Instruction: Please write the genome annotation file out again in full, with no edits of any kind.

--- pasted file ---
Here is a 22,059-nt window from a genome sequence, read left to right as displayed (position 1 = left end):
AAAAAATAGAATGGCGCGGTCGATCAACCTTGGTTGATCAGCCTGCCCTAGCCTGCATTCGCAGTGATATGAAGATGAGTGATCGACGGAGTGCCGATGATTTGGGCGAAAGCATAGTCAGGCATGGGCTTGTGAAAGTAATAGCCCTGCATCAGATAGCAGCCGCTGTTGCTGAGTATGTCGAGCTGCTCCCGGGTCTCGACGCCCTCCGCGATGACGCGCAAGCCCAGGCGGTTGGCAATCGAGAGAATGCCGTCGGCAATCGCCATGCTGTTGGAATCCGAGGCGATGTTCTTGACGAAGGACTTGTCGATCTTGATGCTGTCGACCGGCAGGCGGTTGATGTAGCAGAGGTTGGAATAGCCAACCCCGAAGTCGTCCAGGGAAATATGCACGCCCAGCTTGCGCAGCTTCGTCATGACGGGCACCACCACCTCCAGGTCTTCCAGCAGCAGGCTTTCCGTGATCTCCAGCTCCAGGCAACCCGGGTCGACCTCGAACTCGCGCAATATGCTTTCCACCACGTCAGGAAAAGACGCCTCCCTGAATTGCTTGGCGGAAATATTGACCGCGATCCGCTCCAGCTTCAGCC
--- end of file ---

Here is a 22,059-nt window from a genome sequence, read left to right as displayed (position 1 = left end):
AAAAAATAGAATGGCGCGGTCGATCAACCTTGGTTGATCAGCCTGCCCTAGCCTGCATTCGCAGTGATATGAAGATGAGTGATCGACGGAGTGCCGATGATTTGGGCGAAAGCATAGTCAGGCATGGGCTTGTGAAAGTAATAGCCCTGCATCAGATAGCAGCCGCTGTTGCTGAGTATGTCGAGCTGCTCCCGGGTCTCGACGCCCTCCGCGATGACGCGCAAGCCCAGGCGGTTGGCAATCGAGAGAATGCCGTCGGCAATCGCCATGCTGTTGGAATCCGAGGCGATGTTCTTGACGAAGGACTTGTCGATCTTGATGCTGTCGACCGGCAGGCGGTTGATGTAGCAGAGGTTGGAATAGCCAACCCCGAAGTCGTCCAGGGAAATATGCACGCCCAGCTTGCGCAGCTTCGTCATGACGGGCACCACCACCTCCAGGTCTTCCAGCAGCAGGCTTTCCGTGATCTCCAGCTCCAGGCAACCCGGGTCGACCTCGAACTCGCGCAATATGCTTTCCACCACGTCAGGAAAAGACGCCTCCCTGAATTGCTTGGCGGAAATATTGACCGCGATCCGCTCCAGCTTCAGCC